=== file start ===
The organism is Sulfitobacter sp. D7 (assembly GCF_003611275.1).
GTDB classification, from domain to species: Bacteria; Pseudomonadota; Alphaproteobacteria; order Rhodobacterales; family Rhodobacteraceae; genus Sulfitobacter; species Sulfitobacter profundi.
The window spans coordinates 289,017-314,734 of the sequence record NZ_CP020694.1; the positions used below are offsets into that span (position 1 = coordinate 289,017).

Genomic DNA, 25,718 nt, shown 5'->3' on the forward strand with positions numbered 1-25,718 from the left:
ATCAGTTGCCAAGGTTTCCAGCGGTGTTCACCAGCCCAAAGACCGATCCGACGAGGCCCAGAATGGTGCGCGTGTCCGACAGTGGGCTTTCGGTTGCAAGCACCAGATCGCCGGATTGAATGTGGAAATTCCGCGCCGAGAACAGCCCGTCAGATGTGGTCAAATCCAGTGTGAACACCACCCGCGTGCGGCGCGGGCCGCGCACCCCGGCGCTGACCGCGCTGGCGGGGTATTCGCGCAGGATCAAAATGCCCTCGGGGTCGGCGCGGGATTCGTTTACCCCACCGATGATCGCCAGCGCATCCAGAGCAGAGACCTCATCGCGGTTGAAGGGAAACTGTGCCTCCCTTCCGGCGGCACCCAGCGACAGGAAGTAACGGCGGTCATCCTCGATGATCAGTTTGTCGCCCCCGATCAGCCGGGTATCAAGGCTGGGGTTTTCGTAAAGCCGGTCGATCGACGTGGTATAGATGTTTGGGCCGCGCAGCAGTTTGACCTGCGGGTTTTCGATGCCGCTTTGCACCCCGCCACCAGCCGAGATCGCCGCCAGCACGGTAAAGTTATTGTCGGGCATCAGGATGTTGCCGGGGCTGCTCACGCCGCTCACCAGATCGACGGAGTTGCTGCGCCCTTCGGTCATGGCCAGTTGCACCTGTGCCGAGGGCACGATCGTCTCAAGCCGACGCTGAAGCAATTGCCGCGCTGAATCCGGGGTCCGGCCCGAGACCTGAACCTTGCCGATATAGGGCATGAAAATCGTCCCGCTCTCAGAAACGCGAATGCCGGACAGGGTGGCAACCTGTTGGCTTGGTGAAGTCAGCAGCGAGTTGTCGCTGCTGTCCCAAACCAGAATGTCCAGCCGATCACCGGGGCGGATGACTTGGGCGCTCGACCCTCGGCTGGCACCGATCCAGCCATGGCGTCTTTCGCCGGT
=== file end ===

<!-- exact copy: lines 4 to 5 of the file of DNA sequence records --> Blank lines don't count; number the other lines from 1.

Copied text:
Genomic DNA, 25,718 nt, shown 5'->3' on the forward strand with positions numbered 1-25,718 from the left:
ATCAGTTGCCAAGGTTTCCAGCGGTGTTCACCAGCCCAAAGACCGATCCGACGAGGCCCAGAATGGTGCGCGTGTCCGACAGTGGGCTTTCGGTTGCAAGCACCAGATCGCCGGATTGAATGTGGAAATTCCGCGCCGAGAACAGCCCGTCAGATGTGGTCAAATCCAGTGTGAACACCACCCGCGTGCGGCGCGGGCCGCGCACCCCGGCGCTGACCGCGCTGGCGGGGTATTCGCGCAGGATCAAAATGCCCTCGGGGTCGGCGCGGGATTCGTTTACCCCACCGATGATCGCCAGCGCATCCAGAGCAGAGACCTCATCGCGGTTGAAGGGAAACTGTGCCTCCCTTCCGGCGGCACCCAGCGACAGGAAGTAACGGCGGTCATCCTCGATGATCAGTTTGTCGCCCCCGATCAGCCGGGTATCAAGGCTGGGGTTTTCGTAAAGCCGGTCGATCGACGTGGTATAGATGTTTGGGCCGCGCAGCAGTTTGACCTGCGGGTTTTCGATGCCGCTTTGCACCCCGCCACCAGCCGAGATCGCCGCCAGCACGGTAAAGTTATTGTCGGGCATCAGGATGTTGCCGGGGCTGCTCACGCCGCTCACCAGATCGACGGAGTTGCTGCGCCCTTCGGTCATGGCCAGTTGCACCTGTGCCGAGGGCACGATCGTCTCAAGCCGACGCTGAAGCAATTGCCGCGCTGAATCCGGGGTCCGGCCCGAGACCTGAACCTTGCCGATATAGGGCATGAAAATCGTCCCGCTCTCAGAAACGCGAATGCCGGACAGGGTGGCAACCTGTTGGCTTGGTGAAGTCAGCAGCGAGTTGTCGCTGCTGTCCCAAACCAGAATGTCCAGCCGATCACCGGGGCGGATGACTTGGGCGCTCGACCCTCGGCTGGCACCGATCCAGCCATGGCGTCTTTCGCCGGT